The Seagoing Cowboy: A Book Review

June 13, 2016 by

The Book Cover of The Seagoing Cowboy

In 1955, Greece was still recovering from a vicious war-time occupation by the Nazis, which was followed by a three-year-long civil war. Both left Greece in ruins. That year, I went to Greece as part of the Friends Ambulance Unit, a Quaker relief organization. As a conscientious objector, this was my alternative service from the draft. We were part of a team rebuilding an orphanage on a western island after a disastrous earthquake there.

It was during our nine month stay, while we were driving to a conference of relief agencies in northern Greece, that I met a very impressive yet humble elderly couple named the Kreiders, members of the Church of the Brethren. It was the first time I had met anyone who was Brethren, and it was all very exciting for a nineteen-year-old fresh out of school in England.

On the drive, the woman told me how she grew up in Siberia, which she described as one of the most beautiful parts of the world. Her family fled from their prosperous farm because of the Russian Revolution, and settled in North Carolina. The new world held surprises good and bad: as a twelve-year-old, she was told by her mother to climb the pear tree near their house to harvest the beautiful pears. What they didn’t know was that the thick vine also clambering up the tree was poison ivy. She nearly died from the reaction to its resins.

The Kreiders were in Greece to deliver in-calf heifers to farmers in impoverished villages. But it wasn’t just a donation; the family received their cow on one condition: that the first heifer born to their gift cow would be given to another destitute farmer. This practical form of what we now call “pay it forward” was the Heifer Project. I was most impressed with their dedication and how they served in their old age and I have never forgotten them.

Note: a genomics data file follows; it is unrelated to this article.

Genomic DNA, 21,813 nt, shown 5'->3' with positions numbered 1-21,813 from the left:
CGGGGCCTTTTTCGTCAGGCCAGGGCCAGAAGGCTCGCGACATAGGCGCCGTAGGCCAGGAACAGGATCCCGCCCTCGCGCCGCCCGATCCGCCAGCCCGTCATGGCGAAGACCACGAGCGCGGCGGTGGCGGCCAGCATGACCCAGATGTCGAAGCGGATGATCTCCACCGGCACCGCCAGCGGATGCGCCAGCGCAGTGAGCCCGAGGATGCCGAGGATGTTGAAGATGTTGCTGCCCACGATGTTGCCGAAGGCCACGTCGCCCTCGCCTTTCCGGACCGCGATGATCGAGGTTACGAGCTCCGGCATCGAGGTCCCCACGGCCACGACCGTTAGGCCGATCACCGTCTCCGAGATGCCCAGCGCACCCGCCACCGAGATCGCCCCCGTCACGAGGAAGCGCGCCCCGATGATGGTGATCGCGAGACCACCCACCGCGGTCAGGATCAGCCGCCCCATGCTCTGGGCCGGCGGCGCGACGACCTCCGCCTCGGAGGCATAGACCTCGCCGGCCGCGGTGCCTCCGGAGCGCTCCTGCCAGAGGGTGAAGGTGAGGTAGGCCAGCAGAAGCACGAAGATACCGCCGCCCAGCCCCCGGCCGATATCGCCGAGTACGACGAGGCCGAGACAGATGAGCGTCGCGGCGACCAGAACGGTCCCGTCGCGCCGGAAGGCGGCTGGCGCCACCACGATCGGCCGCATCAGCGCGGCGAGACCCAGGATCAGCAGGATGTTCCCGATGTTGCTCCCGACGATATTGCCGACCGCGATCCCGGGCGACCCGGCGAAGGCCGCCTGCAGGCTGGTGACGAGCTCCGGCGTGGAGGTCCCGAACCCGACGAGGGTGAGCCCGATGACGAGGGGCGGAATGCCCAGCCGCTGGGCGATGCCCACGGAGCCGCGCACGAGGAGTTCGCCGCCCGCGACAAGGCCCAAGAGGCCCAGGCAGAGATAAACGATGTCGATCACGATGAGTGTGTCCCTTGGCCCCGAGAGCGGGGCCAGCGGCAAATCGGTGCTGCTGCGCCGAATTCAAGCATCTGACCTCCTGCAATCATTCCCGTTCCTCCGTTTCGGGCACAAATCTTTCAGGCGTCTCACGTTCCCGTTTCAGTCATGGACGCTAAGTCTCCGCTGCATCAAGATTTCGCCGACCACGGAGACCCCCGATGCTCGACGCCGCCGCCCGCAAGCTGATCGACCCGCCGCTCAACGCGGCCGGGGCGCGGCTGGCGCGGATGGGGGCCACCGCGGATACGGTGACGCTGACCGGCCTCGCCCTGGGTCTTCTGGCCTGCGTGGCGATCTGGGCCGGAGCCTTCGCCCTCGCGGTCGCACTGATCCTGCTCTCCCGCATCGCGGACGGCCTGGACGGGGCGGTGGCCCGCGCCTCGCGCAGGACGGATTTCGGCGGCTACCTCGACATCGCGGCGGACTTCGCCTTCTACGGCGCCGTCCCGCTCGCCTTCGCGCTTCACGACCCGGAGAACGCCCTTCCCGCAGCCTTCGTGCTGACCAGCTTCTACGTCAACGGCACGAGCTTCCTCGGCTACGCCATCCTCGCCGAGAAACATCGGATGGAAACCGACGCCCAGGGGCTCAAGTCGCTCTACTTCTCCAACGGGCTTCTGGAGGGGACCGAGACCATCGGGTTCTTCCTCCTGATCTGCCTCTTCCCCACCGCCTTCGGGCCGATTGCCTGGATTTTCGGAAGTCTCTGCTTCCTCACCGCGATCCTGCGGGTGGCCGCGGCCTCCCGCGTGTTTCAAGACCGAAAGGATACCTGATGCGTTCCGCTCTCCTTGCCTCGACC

So imagine my delight upon discovering the new children’s book The Seagoing Cowboy, written by Peggy Reiff Miller and illustrated by Claire Ewart (Brethren Press, 2016). This beauteous book recounts the early days of the Heifer Project from its beginning in 1944 by the Brethren Service Committee of the Church of the Brethren. (When I requested a review copy, I actually thought I was ordering a scholarly historical recounting of the Heifer Project, but the quality and warmth of the children’s book I received more than made up for my fleeting disappointment.)

In 1945, at the close of the Second World War, the United Nations Relief and Rehabilitation Administration (UNRRA) agreed to ship the Heifer Project’s in-calf heifers free of charge to war-ravaged Europe. The Brethren had merely to supply the cattle attendants for the 360 head in each shipment; thus the “seagoing cowboy” was born. The book describes a typical journey shipping heifers to Europe with excellent paintings to accompany the many adventures experienced by the farm hands onboard ship.

a family in Asia proudly holding two baby pigs

After UNRRA was discontinued, the Heifer Project kept on going, and is still a viable charity today under the name of Heifer International. It has grown enormously over the decades, expanding to over thirty nations. Heifer now buys animals locally in the nations it works in, rather than shipping them overseas, so the role of seagoing cowboy no longer exists. But Heifer still counts on donations and volunteers (a number of Bruderhof youth have assisted at Heifer’s Arkansas headquarters in recent years) as they continue to spread the tried-and-true “teach a man to fish” philosophy. Start by checking out this new book, and then support Heifer’s long-term mission if it excites you as much as it excited me those sixty years ago in Greece.

Martin Johnson was born in England in 1936. He has also lived in Greece, Israel, Nigeria, and the United States. For many years he has worked in ecumenical relations between the Bruderhof and other organizations such as the Kibbutz movement, the Mennonite Church, and the Catholic Church. His work has taken him to Vienna, Zagreb, Athens, Cairo, Berlin, London, Lagos, Jerusalem, and Rome, where he has met with three popes. He and his wife Burgel have been married for thirty-eight years and live at the Maple Ridge Bruderhof.


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  • Martin, I am moved to tears by your account of your initial and continuing encounters with Heifer Project. Thank you so much for this lovely and personal review of THE SEAGOING COWBOY. I'm glad the book satisfied despite not being the scholarly work you had anticipated. One of my works-in-progress is a book about the first decade of the Heifer Project, so maybe one of these days you'll have that, too.

    Peggy Reiff Miller